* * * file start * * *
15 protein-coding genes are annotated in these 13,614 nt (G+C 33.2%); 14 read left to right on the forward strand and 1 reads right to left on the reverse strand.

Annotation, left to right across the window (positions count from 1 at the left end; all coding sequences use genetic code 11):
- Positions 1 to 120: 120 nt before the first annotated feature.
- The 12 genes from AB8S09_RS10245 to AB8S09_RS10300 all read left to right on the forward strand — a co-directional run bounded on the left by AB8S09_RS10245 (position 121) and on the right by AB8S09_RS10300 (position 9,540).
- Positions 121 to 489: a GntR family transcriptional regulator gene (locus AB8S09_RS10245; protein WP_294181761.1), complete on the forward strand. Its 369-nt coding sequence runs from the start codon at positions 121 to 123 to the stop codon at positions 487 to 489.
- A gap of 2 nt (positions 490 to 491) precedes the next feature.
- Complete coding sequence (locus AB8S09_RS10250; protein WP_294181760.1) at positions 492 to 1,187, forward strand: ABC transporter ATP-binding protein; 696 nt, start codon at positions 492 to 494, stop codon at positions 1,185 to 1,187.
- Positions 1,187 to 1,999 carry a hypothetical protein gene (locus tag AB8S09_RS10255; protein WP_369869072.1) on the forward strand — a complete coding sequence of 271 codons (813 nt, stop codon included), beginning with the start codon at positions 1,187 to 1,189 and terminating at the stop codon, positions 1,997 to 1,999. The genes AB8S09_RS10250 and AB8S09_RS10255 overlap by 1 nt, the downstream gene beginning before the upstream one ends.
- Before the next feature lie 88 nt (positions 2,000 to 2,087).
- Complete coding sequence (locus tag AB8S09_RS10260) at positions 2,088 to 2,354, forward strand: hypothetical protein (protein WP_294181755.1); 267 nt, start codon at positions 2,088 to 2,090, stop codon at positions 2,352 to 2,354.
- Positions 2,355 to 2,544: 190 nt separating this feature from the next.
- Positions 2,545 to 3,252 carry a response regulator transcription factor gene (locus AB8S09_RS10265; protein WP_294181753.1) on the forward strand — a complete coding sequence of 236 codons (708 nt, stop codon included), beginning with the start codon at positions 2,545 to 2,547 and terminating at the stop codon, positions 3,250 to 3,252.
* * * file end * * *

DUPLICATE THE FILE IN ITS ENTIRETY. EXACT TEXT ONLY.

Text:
15 protein-coding genes are annotated in these 13,614 nt (G+C 33.2%); 14 read left to right on the forward strand and 1 reads right to left on the reverse strand.

Annotation, left to right across the window (positions count from 1 at the left end; all coding sequences use genetic code 11):
- Positions 1 to 120: 120 nt before the first annotated feature.
- The 12 genes from AB8S09_RS10245 to AB8S09_RS10300 all read left to right on the forward strand — a co-directional run bounded on the left by AB8S09_RS10245 (position 121) and on the right by AB8S09_RS10300 (position 9,540).
- Positions 121 to 489: a GntR family transcriptional regulator gene (locus AB8S09_RS10245; protein WP_294181761.1), complete on the forward strand. Its 369-nt coding sequence runs from the start codon at positions 121 to 123 to the stop codon at positions 487 to 489.
- A gap of 2 nt (positions 490 to 491) precedes the next feature.
- Complete coding sequence (locus AB8S09_RS10250; protein WP_294181760.1) at positions 492 to 1,187, forward strand: ABC transporter ATP-binding protein; 696 nt, start codon at positions 492 to 494, stop codon at positions 1,185 to 1,187.
- Positions 1,187 to 1,999 carry a hypothetical protein gene (locus tag AB8S09_RS10255; protein WP_369869072.1) on the forward strand — a complete coding sequence of 271 codons (813 nt, stop codon included), beginning with the start codon at positions 1,187 to 1,189 and terminating at the stop codon, positions 1,997 to 1,999. The genes AB8S09_RS10250 and AB8S09_RS10255 overlap by 1 nt, the downstream gene beginning before the upstream one ends.
- Before the next feature lie 88 nt (positions 2,000 to 2,087).
- Complete coding sequence (locus tag AB8S09_RS10260) at positions 2,088 to 2,354, forward strand: hypothetical protein (protein WP_294181755.1); 267 nt, start codon at positions 2,088 to 2,090, stop codon at positions 2,352 to 2,354.
- Positions 2,355 to 2,544: 190 nt separating this feature from the next.
- Positions 2,545 to 3,252 carry a response regulator transcription factor gene (locus AB8S09_RS10265; protein WP_294181753.1) on the forward strand — a complete coding sequence of 236 codons (708 nt, stop codon included), beginning with the start codon at positions 2,545 to 2,547 and terminating at the stop codon, positions 3,250 to 3,252.